Friday, 5 January 2018

Know About Corneal Ulcer : Symptoms And Prevention Procedures


A corneal ulcer is a painful sore on the clear thin covering of the eye .
These are more likely to affect people who wear contact lenses and are often caused by infections. Having a corneal ulcer may feel like there's something in the eye and you may be more sensitive to bright light.


Left untreated, a corneal ulcer can lead to permanent vision problems. Contact lens wearers particularly are susceptible to eye irritation that can lead to a corneal ulcer. A contact lens may rub against the eye's surface, creating slight damage to the epithelium that may enable bacteria to penetrate the eye.
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If you are a contact lens wearer, you can increase your chances of avoiding a corneal ulcer by practicing good hygiene such as washing your hands before handling lenses and following other safety tips .

Symptoms Of Corneal Ulcer
The symptoms includes -
. Itchy eye
. Watery eye
. Burning or stinging sensation in the eye
. Red or pink eye
. sensitivity to light
. Eye pain
. Eye redness
. Eye Discharge
. Blurred vision
. Eye discomfort
. Inflammation / sore eye
. Excessive tearing
. White spot on your cornea
. Swollen eyelids
. Feeling like something is in your eye (foreign body sensation)


Some people may also develop a severe loss of vision along with visual obstruction due to scarring over the retina. Corneal ulcers can also cause permanent scarring on the eye. In rare cases, the entire eye may suffer damage.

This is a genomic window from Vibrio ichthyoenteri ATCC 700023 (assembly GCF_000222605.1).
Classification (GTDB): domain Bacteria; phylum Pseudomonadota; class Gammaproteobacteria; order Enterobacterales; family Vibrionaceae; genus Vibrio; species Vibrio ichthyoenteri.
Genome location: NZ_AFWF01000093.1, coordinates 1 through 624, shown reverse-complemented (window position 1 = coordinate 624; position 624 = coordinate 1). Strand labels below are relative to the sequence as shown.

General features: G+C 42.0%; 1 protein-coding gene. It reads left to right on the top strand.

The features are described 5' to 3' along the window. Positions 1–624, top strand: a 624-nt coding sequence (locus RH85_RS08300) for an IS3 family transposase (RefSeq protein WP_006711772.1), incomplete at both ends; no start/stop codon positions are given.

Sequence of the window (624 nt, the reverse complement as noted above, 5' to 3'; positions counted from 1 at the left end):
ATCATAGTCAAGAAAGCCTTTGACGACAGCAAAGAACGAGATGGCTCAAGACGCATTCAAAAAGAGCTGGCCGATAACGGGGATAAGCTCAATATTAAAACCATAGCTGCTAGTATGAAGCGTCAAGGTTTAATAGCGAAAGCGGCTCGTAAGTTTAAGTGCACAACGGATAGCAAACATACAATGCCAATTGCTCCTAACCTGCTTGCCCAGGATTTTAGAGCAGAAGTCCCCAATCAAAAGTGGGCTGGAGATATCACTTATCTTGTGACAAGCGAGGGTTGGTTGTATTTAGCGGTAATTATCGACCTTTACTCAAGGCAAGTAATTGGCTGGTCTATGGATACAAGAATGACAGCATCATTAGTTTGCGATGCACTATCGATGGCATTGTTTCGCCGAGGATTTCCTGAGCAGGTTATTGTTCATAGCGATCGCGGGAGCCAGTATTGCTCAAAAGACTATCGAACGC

Although corneal ulcers are treatable, and most people recover quite well after treatment, a reduction in eyesight may occur.
An optometrist or ophthalmologist will diagnose the condition based on the symptoms and an examination with a slit lamp after putting fluorescein drops in the eye. A swab sample may be taken for laboratory testing to determine the cause of the ulcer.

◾Wear eye protection when exposed to small particles that can enter your eye.
◾If you have dry eyes or if your eyelids do not close completely, use artificial teardrops to keep your eyes lubricated.
◾If you wear contact lenses, be extremely careful about the way you clean and wear your lenses.
◾Always wash your hands before handling the lenses. Never use saliva to lubricate your lenses because your mouth contains bacteria that can harm your cornea.
◾Remove your lenses from your eyes every evening and carefully clean them. Never use tap water to clean the lenses.
◾Clean and sterilize your contacts before and after wearing them
◾Never sleep with your contact lenses in your eyes.
◾Store the lenses in disinfecting solutions overnight.

◾Remove your lenses whenever your eyes are irritated and leave them out until your eyes feel better.


Author: Richard Smith